The front and the rear side are assembled together here. The difficult part of the assembling is all over.

Just the side panels left to go. And nope, Gordon Freeman didn't pay me a visit.
Now you can see the structure of the speakers. The design is a pipe folded in half. The lower rear side has an opening, which gives you the extra bass. To be honest, the wood amount and reinforcement structure for this design is a bit of an overkill. But since this was an experiment, I thought why not use all the wood I could with the 1820x910mm standard wood sheet size we have here in Japan.

If you want to have your terminals (connectors) where I put, you need them on and wired before you close the structure with the side panels. The speaker unit hole on with this design should be too small for two hands to go in. I can have one of my hands to go in, but there is not enough room inside to move them much, let alone enough to do any soldering.

Looks nice right? It's a no-brand stuff though. Quite reasonably priced and does a good job fastening the cables. Actually it looks identical as the bay amplifier's terminal. Strangely it was just a coincidence.

Now for the wires. This is a Belden 83029. Belden is a German company by the way. It is an AWG18 (American Wire Gauge) OFC (Oxygen Free Copper) wire with teflon coating. Good stuff. JFYI, the AWG18 part stands for the thickness of the wire. If you check some of the cables inside your PC such as fan cables and PSU cables, you should see the AWGxx printed on them.

The strips I cut is about 45cm in length. Bit long for the short distance, but I want to use these speakers for experiments, so I made it long in order to have the speaker units easy to exchange in case I blow the unit up not just for once but several times. Now, there is only two speaker units, but I got 8 wires. This is because I wanted to do double wirings from the terminals to the speaker units.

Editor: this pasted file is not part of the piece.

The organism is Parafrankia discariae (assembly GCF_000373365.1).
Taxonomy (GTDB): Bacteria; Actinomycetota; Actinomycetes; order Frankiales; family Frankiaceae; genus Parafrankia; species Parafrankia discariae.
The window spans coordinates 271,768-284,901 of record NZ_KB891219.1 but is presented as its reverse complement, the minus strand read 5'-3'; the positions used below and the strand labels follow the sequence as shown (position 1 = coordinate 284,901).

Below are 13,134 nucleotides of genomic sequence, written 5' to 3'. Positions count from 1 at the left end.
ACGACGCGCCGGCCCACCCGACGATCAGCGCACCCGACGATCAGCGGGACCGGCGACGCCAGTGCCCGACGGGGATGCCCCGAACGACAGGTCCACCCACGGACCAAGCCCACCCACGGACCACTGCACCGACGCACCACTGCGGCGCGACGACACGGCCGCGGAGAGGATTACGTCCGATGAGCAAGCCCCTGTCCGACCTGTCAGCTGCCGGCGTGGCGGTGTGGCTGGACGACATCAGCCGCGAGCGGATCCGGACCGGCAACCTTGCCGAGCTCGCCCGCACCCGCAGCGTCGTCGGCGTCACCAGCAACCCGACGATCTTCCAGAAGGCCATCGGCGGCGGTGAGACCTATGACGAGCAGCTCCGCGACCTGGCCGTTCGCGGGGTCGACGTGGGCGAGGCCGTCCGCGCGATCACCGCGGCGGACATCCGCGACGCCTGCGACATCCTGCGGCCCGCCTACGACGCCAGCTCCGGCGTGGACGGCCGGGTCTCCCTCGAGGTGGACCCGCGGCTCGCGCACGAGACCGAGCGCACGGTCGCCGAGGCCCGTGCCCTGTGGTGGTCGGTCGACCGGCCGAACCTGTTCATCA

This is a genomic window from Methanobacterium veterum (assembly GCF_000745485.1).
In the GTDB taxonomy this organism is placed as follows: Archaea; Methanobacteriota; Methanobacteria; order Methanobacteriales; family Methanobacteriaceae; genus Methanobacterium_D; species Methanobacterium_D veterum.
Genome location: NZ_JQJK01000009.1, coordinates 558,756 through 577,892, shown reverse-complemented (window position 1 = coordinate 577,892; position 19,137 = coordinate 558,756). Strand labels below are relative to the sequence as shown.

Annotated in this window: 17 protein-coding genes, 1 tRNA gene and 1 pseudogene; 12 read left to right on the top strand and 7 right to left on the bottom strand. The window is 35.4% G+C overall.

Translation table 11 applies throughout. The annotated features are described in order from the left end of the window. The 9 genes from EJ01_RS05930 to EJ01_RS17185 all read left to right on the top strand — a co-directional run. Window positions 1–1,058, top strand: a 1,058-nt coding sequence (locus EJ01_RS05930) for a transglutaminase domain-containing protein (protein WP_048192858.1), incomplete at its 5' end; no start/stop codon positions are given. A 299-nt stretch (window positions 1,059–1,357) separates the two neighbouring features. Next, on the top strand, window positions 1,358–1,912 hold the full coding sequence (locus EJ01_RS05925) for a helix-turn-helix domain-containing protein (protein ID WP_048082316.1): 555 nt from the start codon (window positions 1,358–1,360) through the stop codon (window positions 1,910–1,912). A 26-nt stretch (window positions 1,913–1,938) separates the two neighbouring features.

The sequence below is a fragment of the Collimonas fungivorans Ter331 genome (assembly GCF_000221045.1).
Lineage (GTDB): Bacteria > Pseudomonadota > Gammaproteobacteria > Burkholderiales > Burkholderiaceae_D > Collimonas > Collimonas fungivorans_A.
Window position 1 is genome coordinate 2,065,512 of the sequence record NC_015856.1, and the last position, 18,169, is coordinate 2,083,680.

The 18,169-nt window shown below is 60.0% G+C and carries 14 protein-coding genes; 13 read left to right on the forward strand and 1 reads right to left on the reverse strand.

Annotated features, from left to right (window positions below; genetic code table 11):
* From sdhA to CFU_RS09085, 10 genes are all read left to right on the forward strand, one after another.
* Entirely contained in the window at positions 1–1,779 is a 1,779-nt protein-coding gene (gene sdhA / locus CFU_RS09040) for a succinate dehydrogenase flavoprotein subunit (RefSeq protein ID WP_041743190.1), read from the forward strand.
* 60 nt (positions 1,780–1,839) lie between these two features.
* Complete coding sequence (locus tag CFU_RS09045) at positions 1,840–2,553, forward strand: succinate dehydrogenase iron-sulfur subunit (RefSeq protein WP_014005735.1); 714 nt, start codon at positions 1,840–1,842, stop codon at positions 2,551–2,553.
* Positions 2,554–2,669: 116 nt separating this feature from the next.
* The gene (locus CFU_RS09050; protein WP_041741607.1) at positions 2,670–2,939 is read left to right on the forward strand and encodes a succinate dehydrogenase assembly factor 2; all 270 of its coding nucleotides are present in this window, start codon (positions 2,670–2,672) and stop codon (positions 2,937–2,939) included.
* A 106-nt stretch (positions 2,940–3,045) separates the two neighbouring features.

You can see the double wirings here. The reason for this is that thicker the wire is, less electrical resistance you have, for the audio signals. But then if you have the wires too thick, it would not mechanically fit in. So in order to satisfy the electrical characteristics as well as the mechanical restrictions, I used a good low resistance wire that's slim enough to fit and had them double wired.

This is not a good picture in terms of finished soldering actually. This is a mid way photo and I don't know why I only had this taken. Anyway, please note that I soldered the bolt and nuts together with the wire. This is to never get the nuts loose, and also for the cables to have a better electrical contact with the terminal. Not necessary, but better than not doing. I'll show a better soldering result for your reference with the speaker units later.

Now to the side panel assembly.

The panels on both sides being clamped at once. Note that you need to have the glue dry enough to move around the speakers without the first glued piece shifting from position. I waited for about 15 to 20 minutes before I went from the first panel to the panel on the other side. Also the clamping should be done after it's half way dried to prevent the panels from sliding while adding pressure.

Here is the whole box in view. You can see the side panels on this enclosure is a bit sticking out on the front side. Since woods bends with temperature and moisture change in the air, there is always a chance that your woods may not fit perfectly. Especially since I left the cut wood for nearly two months, I couldn't completely get rid of the bends. These side panels should be shaved off with a plane to match the front panel.